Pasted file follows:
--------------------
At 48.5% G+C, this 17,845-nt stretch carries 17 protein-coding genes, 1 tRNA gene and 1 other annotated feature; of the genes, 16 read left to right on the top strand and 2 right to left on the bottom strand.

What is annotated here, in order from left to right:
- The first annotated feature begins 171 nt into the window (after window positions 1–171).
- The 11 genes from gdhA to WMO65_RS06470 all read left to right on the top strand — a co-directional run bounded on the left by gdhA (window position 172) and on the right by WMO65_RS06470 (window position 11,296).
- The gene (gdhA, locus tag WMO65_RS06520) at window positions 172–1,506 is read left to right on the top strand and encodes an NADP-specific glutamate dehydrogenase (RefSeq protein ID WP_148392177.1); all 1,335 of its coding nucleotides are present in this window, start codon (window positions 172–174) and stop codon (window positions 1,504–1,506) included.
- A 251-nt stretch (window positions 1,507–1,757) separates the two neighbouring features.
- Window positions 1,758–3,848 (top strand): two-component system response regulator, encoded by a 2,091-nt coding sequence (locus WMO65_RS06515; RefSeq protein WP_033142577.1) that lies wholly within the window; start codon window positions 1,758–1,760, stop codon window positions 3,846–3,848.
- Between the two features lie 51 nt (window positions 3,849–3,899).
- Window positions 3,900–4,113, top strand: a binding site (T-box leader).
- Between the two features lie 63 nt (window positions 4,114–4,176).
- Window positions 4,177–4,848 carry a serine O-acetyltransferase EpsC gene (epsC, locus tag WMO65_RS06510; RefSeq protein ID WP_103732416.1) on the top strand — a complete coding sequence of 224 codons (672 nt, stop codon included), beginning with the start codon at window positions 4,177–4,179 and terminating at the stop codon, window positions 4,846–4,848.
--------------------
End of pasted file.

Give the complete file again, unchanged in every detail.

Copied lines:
At 48.5% G+C, this 17,845-nt stretch carries 17 protein-coding genes, 1 tRNA gene and 1 other annotated feature; of the genes, 16 read left to right on the top strand and 2 right to left on the bottom strand.

What is annotated here, in order from left to right:
- The first annotated feature begins 171 nt into the window (after window positions 1–171).
- The 11 genes from gdhA to WMO65_RS06470 all read left to right on the top strand — a co-directional run bounded on the left by gdhA (window position 172) and on the right by WMO65_RS06470 (window position 11,296).
- The gene (gdhA, locus tag WMO65_RS06520) at window positions 172–1,506 is read left to right on the top strand and encodes an NADP-specific glutamate dehydrogenase (RefSeq protein ID WP_148392177.1); all 1,335 of its coding nucleotides are present in this window, start codon (window positions 172–174) and stop codon (window positions 1,504–1,506) included.
- A 251-nt stretch (window positions 1,507–1,757) separates the two neighbouring features.
- Window positions 1,758–3,848 (top strand): two-component system response regulator, encoded by a 2,091-nt coding sequence (locus WMO65_RS06515; RefSeq protein WP_033142577.1) that lies wholly within the window; start codon window positions 1,758–1,760, stop codon window positions 3,846–3,848.
- Between the two features lie 51 nt (window positions 3,849–3,899).
- Window positions 3,900–4,113, top strand: a binding site (T-box leader).
- Between the two features lie 63 nt (window positions 4,114–4,176).
- Window positions 4,177–4,848 carry a serine O-acetyltransferase EpsC gene (epsC, locus tag WMO65_RS06510; RefSeq protein ID WP_103732416.1) on the top strand — a complete coding sequence of 224 codons (672 nt, stop codon included), beginning with the start codon at window positions 4,177–4,179 and terminating at the stop codon, window positions 4,846–4,848.